Property repairs are usually not cheap. If you’re a renter, it can be easy to find yourself in a dispute with your landlord trying to determine who is responsible for repairs, damages, and maintenance costs.
If you own your home, you are responsible for any damages that occur, no matter the cost. However, rental properties are not that simple. Sometimes, landlords are responsible for repairs; other times, the responsibility falls on the tenant’s shoulders.
As either a tenant or landlord, the best way to protect yourself from unexpected costs is to understand your rights, especially when it comes to the most commonly asked questions regarding damages and repairs to rental properties.
Can a landlord make a tenant pay for repairs?
In most jurisdictions, landlords are responsible for ensuring their rental properties are in habitable condition. Properties must meet the minimum standards for health and safety as established in local housing codes.
Landlords must meet certain standards to comply with housing codes. Often, these standards include:
- Plumbing: Broken toilets, water leaks, and other plumbing issues can be unsanitary and cause water damage.
- Heating systems: Depending on where you live, a broken radiator can make your home incredibly uncomfortable and potentially dangerous.
- Pests: Bed bugs, cockroaches, and mice can be distressing and may pose many health hazards.
- Electrical systems: Faulty and crossed wires are fire hazards.
When damages or issues affect a rental unit’s liveability, it is the landlord’s responsibility to fix these damages at no cost to the tenant.
Landlords are also responsible for repairing (and sometimes replacing) damaged items or appliances that are in the lease agreement. This usually includes dishwashers, ovens, and washing machines. A tenant pays to live in the unit as the Lease Agreement describes it. If the unit is not as described, it is the landlord’s responsibility to make it satisfactory.
However, landlords aren’t always required to fix certain damages, like cosmetic issues that don’t affect the safety of the property. For instance, landlords may not be responsible for repairing stained rugs, small holes in the wall, or dripping faucets. And if the tenant causes damage, they will likely have to cover the cost of repairs.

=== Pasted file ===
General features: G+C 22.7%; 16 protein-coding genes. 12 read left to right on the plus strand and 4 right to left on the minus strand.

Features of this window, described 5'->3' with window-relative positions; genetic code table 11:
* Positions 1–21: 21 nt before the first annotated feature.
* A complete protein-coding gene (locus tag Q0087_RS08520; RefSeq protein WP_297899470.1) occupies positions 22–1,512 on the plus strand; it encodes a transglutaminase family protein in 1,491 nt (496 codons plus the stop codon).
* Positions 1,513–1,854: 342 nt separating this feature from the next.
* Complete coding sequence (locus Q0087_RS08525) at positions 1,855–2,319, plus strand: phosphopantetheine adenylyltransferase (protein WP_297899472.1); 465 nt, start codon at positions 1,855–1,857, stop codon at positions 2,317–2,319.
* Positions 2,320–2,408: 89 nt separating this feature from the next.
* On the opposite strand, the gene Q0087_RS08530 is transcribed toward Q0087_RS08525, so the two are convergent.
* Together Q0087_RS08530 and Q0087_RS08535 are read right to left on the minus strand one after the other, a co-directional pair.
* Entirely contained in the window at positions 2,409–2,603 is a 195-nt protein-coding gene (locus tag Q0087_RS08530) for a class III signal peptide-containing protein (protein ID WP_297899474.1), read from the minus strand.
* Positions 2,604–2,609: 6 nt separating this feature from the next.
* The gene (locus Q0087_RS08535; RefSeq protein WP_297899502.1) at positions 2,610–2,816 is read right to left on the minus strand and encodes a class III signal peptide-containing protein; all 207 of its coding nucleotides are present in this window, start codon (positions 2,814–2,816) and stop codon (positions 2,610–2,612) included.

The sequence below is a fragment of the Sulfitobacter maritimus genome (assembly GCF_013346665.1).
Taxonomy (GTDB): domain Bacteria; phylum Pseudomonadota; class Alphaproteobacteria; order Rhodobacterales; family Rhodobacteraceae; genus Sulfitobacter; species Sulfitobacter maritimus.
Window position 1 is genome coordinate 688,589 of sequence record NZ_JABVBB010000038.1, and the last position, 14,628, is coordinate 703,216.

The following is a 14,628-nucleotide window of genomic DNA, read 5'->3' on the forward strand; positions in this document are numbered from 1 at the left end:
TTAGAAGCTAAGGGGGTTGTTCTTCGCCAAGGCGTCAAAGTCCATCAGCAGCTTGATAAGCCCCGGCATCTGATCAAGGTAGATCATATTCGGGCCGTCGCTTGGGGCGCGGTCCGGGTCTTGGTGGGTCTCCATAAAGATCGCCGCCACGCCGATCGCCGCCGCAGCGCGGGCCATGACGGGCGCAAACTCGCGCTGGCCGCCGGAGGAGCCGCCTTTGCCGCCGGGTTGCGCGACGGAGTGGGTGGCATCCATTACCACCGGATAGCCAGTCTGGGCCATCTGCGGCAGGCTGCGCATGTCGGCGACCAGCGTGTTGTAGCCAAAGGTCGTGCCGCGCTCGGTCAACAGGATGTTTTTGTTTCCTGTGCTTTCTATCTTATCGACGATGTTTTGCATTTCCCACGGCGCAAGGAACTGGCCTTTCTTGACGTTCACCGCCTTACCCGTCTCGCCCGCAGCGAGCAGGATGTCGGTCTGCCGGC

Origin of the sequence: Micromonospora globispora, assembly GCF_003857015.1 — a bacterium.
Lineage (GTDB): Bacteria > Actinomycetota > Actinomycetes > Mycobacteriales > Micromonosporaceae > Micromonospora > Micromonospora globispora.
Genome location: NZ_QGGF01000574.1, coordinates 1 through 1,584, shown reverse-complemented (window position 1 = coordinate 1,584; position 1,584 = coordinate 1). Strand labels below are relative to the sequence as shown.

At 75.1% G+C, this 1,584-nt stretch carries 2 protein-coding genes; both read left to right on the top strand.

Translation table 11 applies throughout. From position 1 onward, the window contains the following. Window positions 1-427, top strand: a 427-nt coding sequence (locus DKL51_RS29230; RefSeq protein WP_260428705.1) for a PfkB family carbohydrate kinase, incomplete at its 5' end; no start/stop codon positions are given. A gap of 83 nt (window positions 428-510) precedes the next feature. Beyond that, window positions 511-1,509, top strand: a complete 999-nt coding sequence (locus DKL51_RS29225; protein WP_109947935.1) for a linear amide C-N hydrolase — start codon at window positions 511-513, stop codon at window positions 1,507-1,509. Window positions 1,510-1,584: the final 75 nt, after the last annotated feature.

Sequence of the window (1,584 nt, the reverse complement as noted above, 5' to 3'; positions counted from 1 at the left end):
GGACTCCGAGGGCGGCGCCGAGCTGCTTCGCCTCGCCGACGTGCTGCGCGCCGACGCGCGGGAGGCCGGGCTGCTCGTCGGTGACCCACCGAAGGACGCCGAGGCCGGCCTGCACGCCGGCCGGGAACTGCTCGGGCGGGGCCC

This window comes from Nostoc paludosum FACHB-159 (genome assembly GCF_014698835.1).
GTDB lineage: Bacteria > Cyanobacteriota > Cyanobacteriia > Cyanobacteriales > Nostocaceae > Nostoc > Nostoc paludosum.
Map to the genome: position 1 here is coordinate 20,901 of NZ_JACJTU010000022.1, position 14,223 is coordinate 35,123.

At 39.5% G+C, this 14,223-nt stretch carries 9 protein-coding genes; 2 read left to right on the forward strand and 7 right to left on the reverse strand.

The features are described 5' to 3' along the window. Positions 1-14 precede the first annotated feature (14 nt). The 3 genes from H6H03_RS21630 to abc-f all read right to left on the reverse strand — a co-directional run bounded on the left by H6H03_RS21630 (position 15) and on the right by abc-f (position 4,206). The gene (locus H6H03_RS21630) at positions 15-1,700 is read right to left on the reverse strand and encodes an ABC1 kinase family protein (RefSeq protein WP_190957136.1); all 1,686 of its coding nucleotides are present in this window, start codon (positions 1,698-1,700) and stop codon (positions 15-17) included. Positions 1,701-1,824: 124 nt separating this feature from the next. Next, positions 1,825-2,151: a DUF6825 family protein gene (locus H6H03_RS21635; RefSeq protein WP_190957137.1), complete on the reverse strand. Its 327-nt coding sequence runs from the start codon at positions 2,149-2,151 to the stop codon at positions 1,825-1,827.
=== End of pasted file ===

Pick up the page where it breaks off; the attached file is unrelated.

Can my security deposit pay for repairs?
A security deposit, also known as a damage deposit, is a financial deposit a tenant pays to cover any damages they cause to the property during their occupancy. Landlords may also use the deposit to cover any rent payments their tenants have failed to make. At the end of a tenant’s occupancy, if there are no damages and all rent is paid, the deposit is returned to the tenant.
Often when a tenant moves into a property, the landlord will fill out a Rental Inspection Report to record the unit’s condition. The landlord should complete another inspection when the tenant moves out to assess any damages that happened during the tenant’s lease. If needed, the landlord deducts money from the security deposit to cover any damages found during the inspection—except when the damages qualify as ordinary wear and tear.
Over time, everyday activities cause ordinary wear and tear, even when the tenant takes reasonable care of the property. These kinds of damages are the landlord’s responsibility to fix. Cracked linoleum, calcium buildup on sinks, and worn-out carpet are all examples of ordinary wear and tear.
“A landlord can’t use your deposit to pay for basic cleaning, but if you leave trash all over the apartment, food rotting in the fridge, and a layer of grime in the bathroom, your landlord will definitely deduct cleaning costs from your deposit.”What Can a Landlord Deduct from Your Security Deposit?
How do I request a repair to my rental property?
As a tenant, if you require a repair on your property, you must inform your landlord or property manager. The best way to do this is by using a Repair Notice: a document that notifies your landlord that the property needs maintenance. If you notice damage to your rental property, it’s important to notify your landlord as soon as possible to avoid blame for damages that aren’t your fault.
Landlords must address a repair notice in a reasonable timeframe, which is usually around 14–30 days after the notice is received. If your landlord fails to address the issue within the appropriate time, you may need to contact your local housing agency or file a claim for breach of contract.
However, in the case of an emergency (such as a major flooding), landlords must repair the damage as soon as possible. In cases of flooding, more damage can occur if the landlord doesn’t handle the issue within a reasonable time.
As a renter, if there is neglected damage to your home, you can’t stop paying rent or deduct repair expenses from your rent payment on your own accord. This is a breach of the lease agreement and reasonable grounds for eviction.
Handling repair issues in a rental property
As a tenant, it’s important to review your rights and know which damages are not your responsibility to cover. In order to stay well-informed, familiarize yourself with your rights regarding deposits, repair costs, repair requests, and other issues. The better informed you are, the less likely you are to find yourself stuck in a bad rental situation.